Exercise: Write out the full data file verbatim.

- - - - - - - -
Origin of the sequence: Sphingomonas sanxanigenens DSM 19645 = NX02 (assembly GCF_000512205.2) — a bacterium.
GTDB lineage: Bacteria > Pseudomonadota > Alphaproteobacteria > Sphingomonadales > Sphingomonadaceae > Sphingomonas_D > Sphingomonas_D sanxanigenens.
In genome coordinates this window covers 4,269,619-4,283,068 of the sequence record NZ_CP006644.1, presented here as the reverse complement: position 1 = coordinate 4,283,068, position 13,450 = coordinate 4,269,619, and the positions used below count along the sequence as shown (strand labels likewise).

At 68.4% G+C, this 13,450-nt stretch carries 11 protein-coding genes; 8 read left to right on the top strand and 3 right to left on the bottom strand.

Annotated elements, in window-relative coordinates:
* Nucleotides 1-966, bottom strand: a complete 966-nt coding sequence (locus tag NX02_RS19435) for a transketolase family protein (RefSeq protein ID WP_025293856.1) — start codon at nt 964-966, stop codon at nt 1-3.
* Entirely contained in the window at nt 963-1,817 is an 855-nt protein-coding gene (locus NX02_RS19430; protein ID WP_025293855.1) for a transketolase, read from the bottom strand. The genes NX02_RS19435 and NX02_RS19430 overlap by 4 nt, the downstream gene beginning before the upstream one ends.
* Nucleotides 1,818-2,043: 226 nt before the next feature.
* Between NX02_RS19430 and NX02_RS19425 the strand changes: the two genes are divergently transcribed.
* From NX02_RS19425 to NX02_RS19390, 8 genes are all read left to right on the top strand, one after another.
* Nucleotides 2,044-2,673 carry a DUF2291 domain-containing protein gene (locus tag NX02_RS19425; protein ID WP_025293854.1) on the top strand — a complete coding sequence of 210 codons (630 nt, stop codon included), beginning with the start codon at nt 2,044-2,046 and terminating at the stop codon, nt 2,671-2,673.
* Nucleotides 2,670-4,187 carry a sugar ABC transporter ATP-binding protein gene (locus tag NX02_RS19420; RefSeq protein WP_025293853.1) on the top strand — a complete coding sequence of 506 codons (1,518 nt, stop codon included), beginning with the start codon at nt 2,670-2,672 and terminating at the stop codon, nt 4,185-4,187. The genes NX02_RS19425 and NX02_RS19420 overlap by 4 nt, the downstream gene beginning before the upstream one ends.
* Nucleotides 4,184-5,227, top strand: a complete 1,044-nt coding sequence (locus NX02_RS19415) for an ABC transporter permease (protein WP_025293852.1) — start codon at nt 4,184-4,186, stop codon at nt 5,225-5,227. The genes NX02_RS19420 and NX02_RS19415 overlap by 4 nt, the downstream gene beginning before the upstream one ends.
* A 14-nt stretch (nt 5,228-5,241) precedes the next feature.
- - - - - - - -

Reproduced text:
Origin of the sequence: Sphingomonas sanxanigenens DSM 19645 = NX02 (assembly GCF_000512205.2) — a bacterium.
GTDB lineage: Bacteria > Pseudomonadota > Alphaproteobacteria > Sphingomonadales > Sphingomonadaceae > Sphingomonas_D > Sphingomonas_D sanxanigenens.
In genome coordinates this window covers 4,269,619-4,283,068 of the sequence record NZ_CP006644.1, presented here as the reverse complement: position 1 = coordinate 4,283,068, position 13,450 = coordinate 4,269,619, and the positions used below count along the sequence as shown (strand labels likewise).

At 68.4% G+C, this 13,450-nt stretch carries 11 protein-coding genes; 8 read left to right on the top strand and 3 right to left on the bottom strand.

Annotated elements, in window-relative coordinates:
* Nucleotides 1-966, bottom strand: a complete 966-nt coding sequence (locus tag NX02_RS19435) for a transketolase family protein (RefSeq protein ID WP_025293856.1) — start codon at nt 964-966, stop codon at nt 1-3.
* Entirely contained in the window at nt 963-1,817 is an 855-nt protein-coding gene (locus NX02_RS19430; protein ID WP_025293855.1) for a transketolase, read from the bottom strand. The genes NX02_RS19435 and NX02_RS19430 overlap by 4 nt, the downstream gene beginning before the upstream one ends.
* Nucleotides 1,818-2,043: 226 nt before the next feature.
* Between NX02_RS19430 and NX02_RS19425 the strand changes: the two genes are divergently transcribed.
* From NX02_RS19425 to NX02_RS19390, 8 genes are all read left to right on the top strand, one after another.
* Nucleotides 2,044-2,673 carry a DUF2291 domain-containing protein gene (locus tag NX02_RS19425; protein ID WP_025293854.1) on the top strand — a complete coding sequence of 210 codons (630 nt, stop codon included), beginning with the start codon at nt 2,044-2,046 and terminating at the stop codon, nt 2,671-2,673.
* Nucleotides 2,670-4,187 carry a sugar ABC transporter ATP-binding protein gene (locus tag NX02_RS19420; RefSeq protein WP_025293853.1) on the top strand — a complete coding sequence of 506 codons (1,518 nt, stop codon included), beginning with the start codon at nt 2,670-2,672 and terminating at the stop codon, nt 4,185-4,187. The genes NX02_RS19425 and NX02_RS19420 overlap by 4 nt, the downstream gene beginning before the upstream one ends.
* Nucleotides 4,184-5,227, top strand: a complete 1,044-nt coding sequence (locus NX02_RS19415) for an ABC transporter permease (protein WP_025293852.1) — start codon at nt 4,184-4,186, stop codon at nt 5,225-5,227. The genes NX02_RS19420 and NX02_RS19415 overlap by 4 nt, the downstream gene beginning before the upstream one ends.
* A 14-nt stretch (nt 5,228-5,241) precedes the next feature.